President Vladimir Putin of Russia and President Recep Tayyip Erdoğan of Turkey are not the most popular leaders in the world today, but they are certainly popular with each other. Their mutual affinity is not just the result of personal chemistry, it also stems from a shared craving for unchecked power.
June 7, 2015, may prove to be the date when the destinies of these “electoral monarchs” diverged. Putin, of course, has established himself as the unchallenged master of the Kremlin, his success giving rise to an eponymous leadership style, Putinism. Erdoğan seemed to be on a similar trajectory as Putin – until the June 7 parliamentary election results dumped sand in the Turkish president’s gas tank.
Putin’s 15-year-long reign in Russia, Russian analyst Dmitry Trenin has noted, has led to the formation of the political system in which “his power is often likened to that of a monarch or a czar.” In Turkey, there had been a lot of talk prior to the election among the country’s pundits that Erdoğan was striving to emulate Putin: some analysts even started to use the term “Erdoğanism” to describe Erdoğan’s autocratic proclivities.
“If there is the touch of a czar in Putin, there is a sultan in Erdoğan,” as the Turkish journalist Hilmi Toros colorfully put it.
One can argue that the two leaders’ autocratic impulses are in some way an outgrowth of their two countries’ respective traditions of imperial rule and autocratic governance. It is also worth noting that when the Romanov and Ottoman empires collapsed in the early 20th century, the polities that emerged from under their rubble were not liberal democracies but highly centralized political regimes that pursued authoritarian modernization.
But there are notable differences in Russia and Turkey’s post-imperial political traditions that help explain why Erdoğan faced a more difficult path in trying to establish an imperial presidency. First, unlike in Russia, elections do matter in Turkey, representing genuine (and at times fierce) competition among various political forces. Second, political opposition may be largely marginalized in Russia, but it has always played a significant role in Turkish politics. Third, Turkey’s pluralistic and diverse society is much better organized at the grass-roots level than it is in Russia.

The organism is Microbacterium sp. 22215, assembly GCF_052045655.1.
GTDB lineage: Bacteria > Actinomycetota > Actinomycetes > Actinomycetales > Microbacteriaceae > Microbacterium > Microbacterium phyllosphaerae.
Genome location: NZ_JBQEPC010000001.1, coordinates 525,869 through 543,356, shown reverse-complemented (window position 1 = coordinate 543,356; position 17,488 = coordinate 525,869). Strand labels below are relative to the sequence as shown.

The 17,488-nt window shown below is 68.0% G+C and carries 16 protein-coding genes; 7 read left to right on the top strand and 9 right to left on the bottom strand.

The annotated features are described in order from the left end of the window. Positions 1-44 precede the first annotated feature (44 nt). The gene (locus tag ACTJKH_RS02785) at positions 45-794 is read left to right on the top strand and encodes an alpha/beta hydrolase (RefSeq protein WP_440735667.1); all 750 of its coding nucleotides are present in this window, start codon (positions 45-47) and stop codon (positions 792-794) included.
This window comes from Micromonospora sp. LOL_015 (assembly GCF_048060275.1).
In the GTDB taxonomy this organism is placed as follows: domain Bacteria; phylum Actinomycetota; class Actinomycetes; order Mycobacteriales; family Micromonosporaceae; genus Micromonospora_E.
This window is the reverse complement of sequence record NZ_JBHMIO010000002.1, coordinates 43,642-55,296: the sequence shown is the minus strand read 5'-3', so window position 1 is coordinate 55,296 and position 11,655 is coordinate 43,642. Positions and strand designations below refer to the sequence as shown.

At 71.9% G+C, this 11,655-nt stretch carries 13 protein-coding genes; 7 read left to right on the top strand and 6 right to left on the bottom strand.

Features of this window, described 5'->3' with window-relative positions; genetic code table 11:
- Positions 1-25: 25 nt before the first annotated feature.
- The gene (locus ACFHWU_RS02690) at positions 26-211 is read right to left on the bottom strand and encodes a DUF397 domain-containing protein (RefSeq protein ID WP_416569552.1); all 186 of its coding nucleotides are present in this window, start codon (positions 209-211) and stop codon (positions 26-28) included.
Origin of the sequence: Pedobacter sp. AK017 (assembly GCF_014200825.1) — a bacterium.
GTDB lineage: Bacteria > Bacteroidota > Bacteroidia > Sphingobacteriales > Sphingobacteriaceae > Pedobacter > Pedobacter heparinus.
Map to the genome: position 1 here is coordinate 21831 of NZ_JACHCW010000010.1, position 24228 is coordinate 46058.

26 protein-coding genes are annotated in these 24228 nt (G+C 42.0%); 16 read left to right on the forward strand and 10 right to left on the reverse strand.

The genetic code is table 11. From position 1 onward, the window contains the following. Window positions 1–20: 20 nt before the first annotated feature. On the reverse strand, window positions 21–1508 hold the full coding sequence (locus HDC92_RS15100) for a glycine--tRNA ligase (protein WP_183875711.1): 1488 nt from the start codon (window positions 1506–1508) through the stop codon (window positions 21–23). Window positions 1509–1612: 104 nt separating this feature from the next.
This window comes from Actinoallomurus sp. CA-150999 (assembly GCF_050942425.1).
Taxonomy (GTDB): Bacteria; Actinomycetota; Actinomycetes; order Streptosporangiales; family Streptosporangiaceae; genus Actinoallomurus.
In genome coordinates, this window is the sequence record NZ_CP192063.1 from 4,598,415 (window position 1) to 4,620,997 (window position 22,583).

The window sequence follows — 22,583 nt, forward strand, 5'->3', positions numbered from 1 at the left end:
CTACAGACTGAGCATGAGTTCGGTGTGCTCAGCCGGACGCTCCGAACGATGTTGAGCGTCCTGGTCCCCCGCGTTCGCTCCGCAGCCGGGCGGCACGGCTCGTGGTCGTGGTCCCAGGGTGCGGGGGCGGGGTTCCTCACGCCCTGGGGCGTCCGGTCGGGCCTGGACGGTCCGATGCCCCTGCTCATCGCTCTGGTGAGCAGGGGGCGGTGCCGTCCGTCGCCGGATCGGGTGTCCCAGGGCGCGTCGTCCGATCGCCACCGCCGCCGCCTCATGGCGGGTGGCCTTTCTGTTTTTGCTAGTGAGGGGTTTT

The June 7 elections marked a significant political setback for Erdoğan. His chief political vehicle, the Justice and Development Party (AKP), gained 41 percent of the vote. But that result marked a roughly 10 percent drop in electoral support over the total it received in the 2011 elections. That fact, along with the strong showing of the AKP’s competitors, in particular the pro-Kurdish People’s Democratic Party (HDP), denied Erdoğan’s party the ability to forge a supermajority in the Turkish parliament. This, in turn, dashed Erdoğan’s hopes of amending Turkey’s constitution to create an all-powerful, Putinesque presidency.
When the preliminary results of the parliamentary election were released, Putin called his Turkish friend to congratulate him on the AKP’s electoral performance. The call was a political blunder on two levels – one pertaining to protocol, the other practicality.
Concerning protocol, Turkey’s president is meant to be an impartial figure standing above party politics. Technically, Erdoğan resigned the post of the AKP leader when he was elected president last year. Even so, that did not prevent the president from openly campaigning on behalf of the AKP. On the practical level, Putin also did not seem to grasp the electoral implications: instead of sending his congrats, one Turkish opposition policymaker quipped that Putin should have told Erdoğan to “get well soon.”
Putin and Erdoğan relied on similar tactics as they went about consolidating their power, namely pursuing highly divisive policies with the aim of splitting their nations into friends and enemies, and, in doing so, portraying their political opponents as “treasonous elements” and “foreign agents.” Putin, of course, succeeded in reaching a seemingly unassailable position of authority. Erdoğan, meanwhile, appears to have failed to reach his goal. As the Nationalist Movement Party lawmaker Oktay Vural put it, “Turkey is a country run by a parliamentary democracy. There is no Putin system in Turkey.”
Igor Torbakov is Senior Fellow at Uppsala University and at Södertörn University, Stockholm, Sweden.
Igor Torbakov is Senior Fellow at Uppsala University and at the Swedish Institute of International Affairs in Stockholm, Sweden.